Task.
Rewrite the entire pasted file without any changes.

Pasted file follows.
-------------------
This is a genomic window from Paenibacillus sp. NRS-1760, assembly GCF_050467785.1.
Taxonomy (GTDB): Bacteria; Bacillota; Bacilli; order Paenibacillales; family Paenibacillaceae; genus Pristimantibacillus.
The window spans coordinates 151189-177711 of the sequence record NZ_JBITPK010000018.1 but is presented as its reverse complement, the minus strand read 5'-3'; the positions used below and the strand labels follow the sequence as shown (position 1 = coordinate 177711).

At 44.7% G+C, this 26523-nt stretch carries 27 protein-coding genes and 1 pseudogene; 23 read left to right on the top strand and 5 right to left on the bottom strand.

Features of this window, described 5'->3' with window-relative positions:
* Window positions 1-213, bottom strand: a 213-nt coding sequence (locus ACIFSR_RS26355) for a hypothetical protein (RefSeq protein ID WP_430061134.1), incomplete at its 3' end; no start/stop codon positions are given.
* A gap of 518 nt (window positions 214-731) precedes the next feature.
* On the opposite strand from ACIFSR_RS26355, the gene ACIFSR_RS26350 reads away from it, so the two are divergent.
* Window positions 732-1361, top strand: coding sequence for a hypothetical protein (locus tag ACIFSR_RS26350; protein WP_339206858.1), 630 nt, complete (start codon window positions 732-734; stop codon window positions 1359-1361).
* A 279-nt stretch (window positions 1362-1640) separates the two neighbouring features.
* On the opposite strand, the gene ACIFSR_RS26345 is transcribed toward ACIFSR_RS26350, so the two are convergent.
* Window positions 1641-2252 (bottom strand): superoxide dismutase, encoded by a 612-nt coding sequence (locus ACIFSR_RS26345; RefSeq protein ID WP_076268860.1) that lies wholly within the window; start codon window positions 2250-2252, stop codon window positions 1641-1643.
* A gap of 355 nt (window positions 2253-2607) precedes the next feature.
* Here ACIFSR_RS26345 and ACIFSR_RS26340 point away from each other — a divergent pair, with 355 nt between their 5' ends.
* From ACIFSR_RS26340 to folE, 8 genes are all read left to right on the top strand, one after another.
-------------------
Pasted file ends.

This is a genomic window from Paenibacillus sp. NRS-1760, assembly GCF_050467785.1.
Taxonomy (GTDB): Bacteria; Bacillota; Bacilli; order Paenibacillales; family Paenibacillaceae; genus Pristimantibacillus.
The window spans coordinates 151189-177711 of the sequence record NZ_JBITPK010000018.1 but is presented as its reverse complement, the minus strand read 5'-3'; the positions used below and the strand labels follow the sequence as shown (position 1 = coordinate 177711).

At 44.7% G+C, this 26523-nt stretch carries 27 protein-coding genes and 1 pseudogene; 23 read left to right on the top strand and 5 right to left on the bottom strand.

Features of this window, described 5'->3' with window-relative positions:
* Window positions 1-213, bottom strand: a 213-nt coding sequence (locus ACIFSR_RS26355) for a hypothetical protein (RefSeq protein ID WP_430061134.1), incomplete at its 3' end; no start/stop codon positions are given.
* A gap of 518 nt (window positions 214-731) precedes the next feature.
* On the opposite strand from ACIFSR_RS26355, the gene ACIFSR_RS26350 reads away from it, so the two are divergent.
* Window positions 732-1361, top strand: coding sequence for a hypothetical protein (locus tag ACIFSR_RS26350; protein WP_339206858.1), 630 nt, complete (start codon window positions 732-734; stop codon window positions 1359-1361).
* A 279-nt stretch (window positions 1362-1640) separates the two neighbouring features.
* On the opposite strand, the gene ACIFSR_RS26345 is transcribed toward ACIFSR_RS26350, so the two are convergent.
* Window positions 1641-2252 (bottom strand): superoxide dismutase, encoded by a 612-nt coding sequence (locus ACIFSR_RS26345; RefSeq protein ID WP_076268860.1) that lies wholly within the window; start codon window positions 2250-2252, stop codon window positions 1641-1643.
* A gap of 355 nt (window positions 2253-2607) precedes the next feature.
* Here ACIFSR_RS26345 and ACIFSR_RS26340 point away from each other — a divergent pair, with 355 nt between their 5' ends.
* From ACIFSR_RS26340 to folE, 8 genes are all read left to right on the top strand, one after another.